Podcaster Chad James had a very interesting discussion about the ABC defamation case, which makes the telling point that ABC kept the video of Higgins’ Press Council address up on their website until April this year – despite the criminal proceedings having been dropped late last year, and even after receiving the concerns notice of the defamation action.
Every day, new gems pop up – like the item on the Channel Seven News in May reporting that Higgins allegedly had previously had sexual relations multiple times in her boss’s office.
This information was apparently included in text messages the police allegedly recovered from Higgins’ phone and referred to alleged encounters with former boyfriends on the minister’s couch.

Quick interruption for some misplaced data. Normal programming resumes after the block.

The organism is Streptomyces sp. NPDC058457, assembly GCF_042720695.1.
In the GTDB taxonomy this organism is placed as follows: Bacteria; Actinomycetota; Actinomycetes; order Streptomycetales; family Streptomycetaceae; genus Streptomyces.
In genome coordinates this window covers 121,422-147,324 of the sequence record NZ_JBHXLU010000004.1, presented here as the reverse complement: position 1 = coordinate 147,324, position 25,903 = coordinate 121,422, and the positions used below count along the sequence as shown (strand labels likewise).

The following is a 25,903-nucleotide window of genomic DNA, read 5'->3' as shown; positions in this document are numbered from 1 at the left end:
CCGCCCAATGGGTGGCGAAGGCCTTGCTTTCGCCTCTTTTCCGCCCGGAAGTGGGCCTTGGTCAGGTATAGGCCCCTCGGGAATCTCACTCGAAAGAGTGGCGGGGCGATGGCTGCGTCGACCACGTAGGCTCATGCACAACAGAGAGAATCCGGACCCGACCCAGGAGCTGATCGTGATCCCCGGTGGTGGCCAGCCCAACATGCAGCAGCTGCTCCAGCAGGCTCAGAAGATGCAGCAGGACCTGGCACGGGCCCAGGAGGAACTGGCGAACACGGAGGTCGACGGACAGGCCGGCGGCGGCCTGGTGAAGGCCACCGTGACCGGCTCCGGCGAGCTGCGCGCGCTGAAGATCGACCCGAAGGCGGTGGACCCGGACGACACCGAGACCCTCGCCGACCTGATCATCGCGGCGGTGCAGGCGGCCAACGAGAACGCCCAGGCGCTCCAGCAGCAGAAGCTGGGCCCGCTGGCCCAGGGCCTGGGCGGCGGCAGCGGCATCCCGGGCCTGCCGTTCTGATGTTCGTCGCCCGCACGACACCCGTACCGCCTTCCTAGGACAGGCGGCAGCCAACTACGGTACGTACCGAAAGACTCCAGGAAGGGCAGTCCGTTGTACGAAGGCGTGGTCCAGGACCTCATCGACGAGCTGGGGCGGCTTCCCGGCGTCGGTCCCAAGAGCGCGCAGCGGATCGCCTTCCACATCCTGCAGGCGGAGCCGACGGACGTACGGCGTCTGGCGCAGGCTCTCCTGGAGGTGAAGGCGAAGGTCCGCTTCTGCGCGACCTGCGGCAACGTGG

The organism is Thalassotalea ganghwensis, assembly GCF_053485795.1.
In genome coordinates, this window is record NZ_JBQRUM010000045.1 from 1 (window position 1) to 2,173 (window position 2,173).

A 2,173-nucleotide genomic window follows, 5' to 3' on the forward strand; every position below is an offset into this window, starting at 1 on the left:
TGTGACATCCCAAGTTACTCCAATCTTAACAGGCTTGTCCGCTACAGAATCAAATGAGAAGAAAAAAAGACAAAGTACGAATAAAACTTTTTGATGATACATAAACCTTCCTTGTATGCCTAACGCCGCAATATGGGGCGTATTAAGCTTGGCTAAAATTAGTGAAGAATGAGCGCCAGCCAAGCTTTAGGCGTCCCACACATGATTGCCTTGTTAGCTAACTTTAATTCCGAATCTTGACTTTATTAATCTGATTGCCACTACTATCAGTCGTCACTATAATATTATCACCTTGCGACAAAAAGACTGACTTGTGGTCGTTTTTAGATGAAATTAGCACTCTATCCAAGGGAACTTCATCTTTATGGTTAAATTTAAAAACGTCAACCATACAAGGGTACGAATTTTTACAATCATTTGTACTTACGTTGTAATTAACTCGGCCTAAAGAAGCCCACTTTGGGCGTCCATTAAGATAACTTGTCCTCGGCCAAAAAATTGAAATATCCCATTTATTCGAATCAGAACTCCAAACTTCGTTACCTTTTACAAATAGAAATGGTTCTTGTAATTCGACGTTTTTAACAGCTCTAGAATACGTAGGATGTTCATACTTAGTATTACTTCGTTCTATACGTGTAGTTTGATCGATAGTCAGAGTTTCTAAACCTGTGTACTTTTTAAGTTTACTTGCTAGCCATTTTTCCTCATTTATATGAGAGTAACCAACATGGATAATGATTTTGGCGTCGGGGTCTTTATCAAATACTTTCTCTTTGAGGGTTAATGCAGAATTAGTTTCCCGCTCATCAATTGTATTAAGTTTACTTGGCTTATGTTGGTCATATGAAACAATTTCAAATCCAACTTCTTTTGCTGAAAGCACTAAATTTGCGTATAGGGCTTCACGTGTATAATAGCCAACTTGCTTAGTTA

As for Lehrmann’s Spotlight interview, his decision to go public at this stage was prompted by various media outlets jockeying over who would release extracts from the audio recording of the five-hour meeting between Higgins, her boyfriend David Sharaz, television personality Lisa Wilkinson and her producer.
In it, they plan to employ Labor politicians in their campaign to use the rape allegation to bring down the Morrison government.
For example, one comment from Higgins, when she is speaking about the former prime minister, declared: “He’s about to be [explicative] over. Just wait. We’ve got him.”
“I still hate the [explicative],” replied Sharaz.
Lehrmann has described Sharaz as an alleged “puppet master” who used Higgins to bring down the government.
For the first time, Lehrmann is being stopped in the street by people telling him they now believe his side of the story.